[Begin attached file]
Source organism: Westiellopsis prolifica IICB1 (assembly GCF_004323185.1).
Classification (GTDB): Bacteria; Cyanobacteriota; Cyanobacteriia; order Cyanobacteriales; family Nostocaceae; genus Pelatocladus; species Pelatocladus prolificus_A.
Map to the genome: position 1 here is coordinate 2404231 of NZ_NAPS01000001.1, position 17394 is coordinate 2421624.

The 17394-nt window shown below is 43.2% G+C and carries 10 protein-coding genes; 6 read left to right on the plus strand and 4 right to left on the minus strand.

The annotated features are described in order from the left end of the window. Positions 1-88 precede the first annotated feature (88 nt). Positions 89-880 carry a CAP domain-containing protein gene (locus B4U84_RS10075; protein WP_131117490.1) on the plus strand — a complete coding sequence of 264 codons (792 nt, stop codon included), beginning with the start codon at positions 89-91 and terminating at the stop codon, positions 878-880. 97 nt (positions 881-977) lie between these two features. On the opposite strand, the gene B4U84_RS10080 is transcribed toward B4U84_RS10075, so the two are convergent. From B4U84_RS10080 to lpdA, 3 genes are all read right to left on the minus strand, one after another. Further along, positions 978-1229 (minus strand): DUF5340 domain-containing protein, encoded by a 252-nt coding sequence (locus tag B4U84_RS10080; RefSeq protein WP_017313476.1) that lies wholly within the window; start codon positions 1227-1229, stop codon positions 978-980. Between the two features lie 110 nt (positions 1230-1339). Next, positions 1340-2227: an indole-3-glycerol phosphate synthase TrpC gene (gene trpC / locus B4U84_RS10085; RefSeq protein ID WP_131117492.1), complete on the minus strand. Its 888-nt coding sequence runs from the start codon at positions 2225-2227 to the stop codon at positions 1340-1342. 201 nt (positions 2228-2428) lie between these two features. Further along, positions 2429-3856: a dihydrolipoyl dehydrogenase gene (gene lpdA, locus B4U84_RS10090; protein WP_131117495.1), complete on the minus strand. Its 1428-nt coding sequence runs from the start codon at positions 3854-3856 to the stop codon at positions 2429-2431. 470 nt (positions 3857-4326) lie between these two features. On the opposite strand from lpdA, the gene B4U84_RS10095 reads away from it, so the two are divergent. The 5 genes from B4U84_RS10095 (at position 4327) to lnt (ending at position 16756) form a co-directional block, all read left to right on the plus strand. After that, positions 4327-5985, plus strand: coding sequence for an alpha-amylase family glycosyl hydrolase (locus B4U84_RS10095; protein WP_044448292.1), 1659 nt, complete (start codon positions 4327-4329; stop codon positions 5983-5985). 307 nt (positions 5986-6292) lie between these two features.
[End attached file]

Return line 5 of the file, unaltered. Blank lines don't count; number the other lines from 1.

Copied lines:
The annotated features are described in order from the left end of the window. Positions 1-88 precede the first annotated feature (88 nt). Positions 89-880 carry a CAP domain-containing protein gene (locus B4U84_RS10075; protein WP_131117490.1) on the plus strand — a complete coding sequence of 264 codons (792 nt, stop codon included), beginning with the start codon at positions 89-91 and terminating at the stop codon, positions 878-880. 97 nt (positions 881-977) lie between these two features. On the opposite strand, the gene B4U84_RS10080 is transcribed toward B4U84_RS10075, so the two are convergent. From B4U84_RS10080 to lpdA, 3 genes are all read right to left on the minus strand, one after another. Further along, positions 978-1229 (minus strand): DUF5340 domain-containing protein, encoded by a 252-nt coding sequence (locus tag B4U84_RS10080; RefSeq protein WP_017313476.1) that lies wholly within the window; start codon positions 1227-1229, stop codon positions 978-980. Between the two features lie 110 nt (positions 1230-1339). Next, positions 1340-2227: an indole-3-glycerol phosphate synthase TrpC gene (gene trpC / locus B4U84_RS10085; RefSeq protein ID WP_131117492.1), complete on the minus strand. Its 888-nt coding sequence runs from the start codon at positions 2225-2227 to the stop codon at positions 1340-1342. 201 nt (positions 2228-2428) lie between these two features. Further along, positions 2429-3856: a dihydrolipoyl dehydrogenase gene (gene lpdA, locus B4U84_RS10090; protein WP_131117495.1), complete on the minus strand. Its 1428-nt coding sequence runs from the start codon at positions 3854-3856 to the stop codon at positions 2429-2431. 470 nt (positions 3857-4326) lie between these two features. On the opposite strand from lpdA, the gene B4U84_RS10095 reads away from it, so the two are divergent. The 5 genes from B4U84_RS10095 (at position 4327) to lnt (ending at position 16756) form a co-directional block, all read left to right on the plus strand. After that, positions 4327-5985, plus strand: coding sequence for an alpha-amylase family glycosyl hydrolase (locus B4U84_RS10095; protein WP_044448292.1), 1659 nt, complete (start codon positions 4327-4329; stop codon positions 5983-5985). 307 nt (positions 5986-6292) lie between these two features.